- Increased activity in the brainstem that helps the brain connect with the rest of the body through the nervous system, thus improving your immune system.
Neuroscientists have also discovered that mindfulness increases the activity in the frontal lobe of the brain, which improves your emotional wellbeing, communication skills, problem-solving ability, and creativity.
Another observation by neuroscience is that loving-kindness meditation diminishes our sense of self. The boundary between the self and the object that we are meditating upon becomes blurred. We experience a rush of overwhelming love where we feel an absolute unity with all things.
A Better World
Could it be that when you meditate upon Love as the Ground of Being, you experience oneness with that love? My answer is YES!
In fact, in that awareness, you will awaken to love as your true identity. Not as an intellectual concept, but as a deep inner knowing that guides your life.
Living with such consciousness not only transforms your wellbeing, but it also changes our shared human experience. Peace on earth and goodwill toward all are no longer unattainable concepts and ideas, but the fruit of our shared transformation.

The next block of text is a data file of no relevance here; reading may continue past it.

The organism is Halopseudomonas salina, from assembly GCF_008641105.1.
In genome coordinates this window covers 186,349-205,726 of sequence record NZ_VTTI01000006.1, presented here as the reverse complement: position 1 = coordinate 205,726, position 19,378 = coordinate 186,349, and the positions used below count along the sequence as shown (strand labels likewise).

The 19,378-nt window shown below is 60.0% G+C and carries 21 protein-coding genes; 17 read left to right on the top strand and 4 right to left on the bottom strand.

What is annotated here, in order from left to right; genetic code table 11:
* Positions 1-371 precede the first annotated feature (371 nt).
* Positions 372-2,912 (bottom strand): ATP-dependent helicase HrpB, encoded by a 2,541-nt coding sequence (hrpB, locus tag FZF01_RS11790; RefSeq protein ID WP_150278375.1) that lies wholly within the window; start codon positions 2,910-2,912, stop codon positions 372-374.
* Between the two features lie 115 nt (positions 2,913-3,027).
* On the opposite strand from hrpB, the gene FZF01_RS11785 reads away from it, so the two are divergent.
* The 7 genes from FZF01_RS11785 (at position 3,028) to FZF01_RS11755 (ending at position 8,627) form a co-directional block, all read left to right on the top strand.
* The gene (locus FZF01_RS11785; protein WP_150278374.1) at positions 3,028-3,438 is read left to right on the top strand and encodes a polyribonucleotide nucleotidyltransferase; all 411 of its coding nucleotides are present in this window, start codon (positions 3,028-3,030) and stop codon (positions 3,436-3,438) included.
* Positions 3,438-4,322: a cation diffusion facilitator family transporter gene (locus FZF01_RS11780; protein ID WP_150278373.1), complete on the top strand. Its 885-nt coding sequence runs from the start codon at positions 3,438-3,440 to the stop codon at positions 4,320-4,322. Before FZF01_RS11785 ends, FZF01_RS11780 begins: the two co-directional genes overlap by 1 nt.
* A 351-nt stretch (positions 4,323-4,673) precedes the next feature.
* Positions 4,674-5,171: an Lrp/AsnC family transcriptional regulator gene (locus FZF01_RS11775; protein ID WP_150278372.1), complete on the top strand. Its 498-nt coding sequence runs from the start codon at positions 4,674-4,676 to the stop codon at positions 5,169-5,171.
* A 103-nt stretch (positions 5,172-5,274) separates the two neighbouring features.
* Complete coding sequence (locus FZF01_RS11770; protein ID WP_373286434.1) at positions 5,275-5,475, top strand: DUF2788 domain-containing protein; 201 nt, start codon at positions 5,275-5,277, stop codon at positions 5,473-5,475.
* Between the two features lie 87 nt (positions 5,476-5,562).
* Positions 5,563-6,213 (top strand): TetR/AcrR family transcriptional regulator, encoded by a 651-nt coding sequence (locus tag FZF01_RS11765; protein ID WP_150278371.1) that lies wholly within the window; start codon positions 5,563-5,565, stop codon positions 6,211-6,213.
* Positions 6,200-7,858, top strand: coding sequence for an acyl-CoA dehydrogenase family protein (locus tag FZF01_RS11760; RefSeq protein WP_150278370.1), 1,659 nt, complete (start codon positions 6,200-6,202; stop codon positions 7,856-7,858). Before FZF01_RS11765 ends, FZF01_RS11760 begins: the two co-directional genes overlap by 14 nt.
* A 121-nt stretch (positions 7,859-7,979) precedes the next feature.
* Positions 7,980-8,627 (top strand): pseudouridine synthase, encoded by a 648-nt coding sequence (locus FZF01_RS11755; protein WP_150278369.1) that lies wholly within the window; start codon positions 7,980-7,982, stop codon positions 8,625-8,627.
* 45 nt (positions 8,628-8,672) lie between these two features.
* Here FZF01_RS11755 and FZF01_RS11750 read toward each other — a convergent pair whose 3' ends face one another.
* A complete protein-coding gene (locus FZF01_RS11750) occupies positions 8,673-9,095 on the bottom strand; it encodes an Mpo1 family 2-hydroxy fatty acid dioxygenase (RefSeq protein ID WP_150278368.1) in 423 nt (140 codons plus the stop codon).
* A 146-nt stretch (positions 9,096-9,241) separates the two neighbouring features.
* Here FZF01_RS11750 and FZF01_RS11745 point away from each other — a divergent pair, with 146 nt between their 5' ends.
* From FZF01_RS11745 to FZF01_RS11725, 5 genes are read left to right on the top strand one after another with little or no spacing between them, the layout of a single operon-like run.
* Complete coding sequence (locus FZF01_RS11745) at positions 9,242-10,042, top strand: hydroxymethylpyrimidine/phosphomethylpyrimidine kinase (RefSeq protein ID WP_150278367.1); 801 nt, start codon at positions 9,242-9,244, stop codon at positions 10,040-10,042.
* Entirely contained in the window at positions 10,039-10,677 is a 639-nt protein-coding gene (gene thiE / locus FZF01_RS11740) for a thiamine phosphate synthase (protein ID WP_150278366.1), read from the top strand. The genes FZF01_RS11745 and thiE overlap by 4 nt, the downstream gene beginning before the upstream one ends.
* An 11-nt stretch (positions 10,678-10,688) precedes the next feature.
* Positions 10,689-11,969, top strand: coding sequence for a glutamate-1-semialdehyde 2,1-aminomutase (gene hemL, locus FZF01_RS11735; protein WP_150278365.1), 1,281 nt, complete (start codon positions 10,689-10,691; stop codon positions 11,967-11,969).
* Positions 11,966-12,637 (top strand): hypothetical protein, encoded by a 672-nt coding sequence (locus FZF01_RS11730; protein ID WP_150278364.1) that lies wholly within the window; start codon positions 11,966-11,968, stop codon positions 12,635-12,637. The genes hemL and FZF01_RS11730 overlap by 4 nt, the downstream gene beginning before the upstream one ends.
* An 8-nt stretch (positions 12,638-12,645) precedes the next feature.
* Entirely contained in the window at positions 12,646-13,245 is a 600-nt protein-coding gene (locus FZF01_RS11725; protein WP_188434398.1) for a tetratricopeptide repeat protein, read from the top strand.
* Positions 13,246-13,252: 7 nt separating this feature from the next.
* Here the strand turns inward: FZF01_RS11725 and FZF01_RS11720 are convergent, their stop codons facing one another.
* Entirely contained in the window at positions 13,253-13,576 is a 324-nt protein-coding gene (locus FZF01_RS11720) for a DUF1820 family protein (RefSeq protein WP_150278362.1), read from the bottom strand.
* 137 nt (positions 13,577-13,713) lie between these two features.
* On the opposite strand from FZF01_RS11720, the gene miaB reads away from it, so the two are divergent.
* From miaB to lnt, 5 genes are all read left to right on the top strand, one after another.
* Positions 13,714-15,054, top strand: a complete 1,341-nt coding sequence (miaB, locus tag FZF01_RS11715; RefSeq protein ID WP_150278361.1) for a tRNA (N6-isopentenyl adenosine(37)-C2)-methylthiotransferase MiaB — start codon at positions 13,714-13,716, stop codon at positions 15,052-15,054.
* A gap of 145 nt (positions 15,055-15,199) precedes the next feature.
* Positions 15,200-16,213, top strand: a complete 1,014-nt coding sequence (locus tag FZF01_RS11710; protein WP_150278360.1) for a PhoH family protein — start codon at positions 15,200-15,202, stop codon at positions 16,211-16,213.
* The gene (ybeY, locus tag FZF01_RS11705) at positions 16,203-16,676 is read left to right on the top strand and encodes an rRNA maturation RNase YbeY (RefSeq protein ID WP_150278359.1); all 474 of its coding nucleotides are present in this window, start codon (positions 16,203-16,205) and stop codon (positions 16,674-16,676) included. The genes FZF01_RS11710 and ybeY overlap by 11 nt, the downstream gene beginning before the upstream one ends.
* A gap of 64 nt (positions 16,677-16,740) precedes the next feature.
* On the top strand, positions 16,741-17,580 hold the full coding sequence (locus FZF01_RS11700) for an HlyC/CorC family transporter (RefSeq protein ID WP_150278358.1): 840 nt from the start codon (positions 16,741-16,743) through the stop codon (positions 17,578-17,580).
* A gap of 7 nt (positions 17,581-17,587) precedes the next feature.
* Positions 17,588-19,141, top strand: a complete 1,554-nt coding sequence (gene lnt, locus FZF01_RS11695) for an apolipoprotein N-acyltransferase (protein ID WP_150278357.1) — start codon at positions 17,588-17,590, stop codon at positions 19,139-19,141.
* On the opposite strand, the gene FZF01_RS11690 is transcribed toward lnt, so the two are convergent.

Unconditional, selfless (or less self) love becomes our conscious collective identity, and that revelation in our heart is essential to heal our divisions and create a better world for everyone.
In Awakening To I Am Love, David Youngren, makes the case that finding your true self is the prerequisite to a happy, fulfilling, and purposeful life. Our struggles with anxiety, insecurity, stress, fear, and addictions stem from who we subconsciously believe ourselves to be. Since childhood, our experiences, traumas, and the thoughts of others have shaped us. Together, these ideas and events formed into an unconscious fearful feeling that I am not enough the way I am. This insecurity now determines how we experience reality, and is the source of our individual and collective chaos and dysfunction. Combining spiritual wisdom and scientific research with real-life stories, David inspires and guides us to move past our fearful egoic thinking and awaken within to the presence of love – our true self.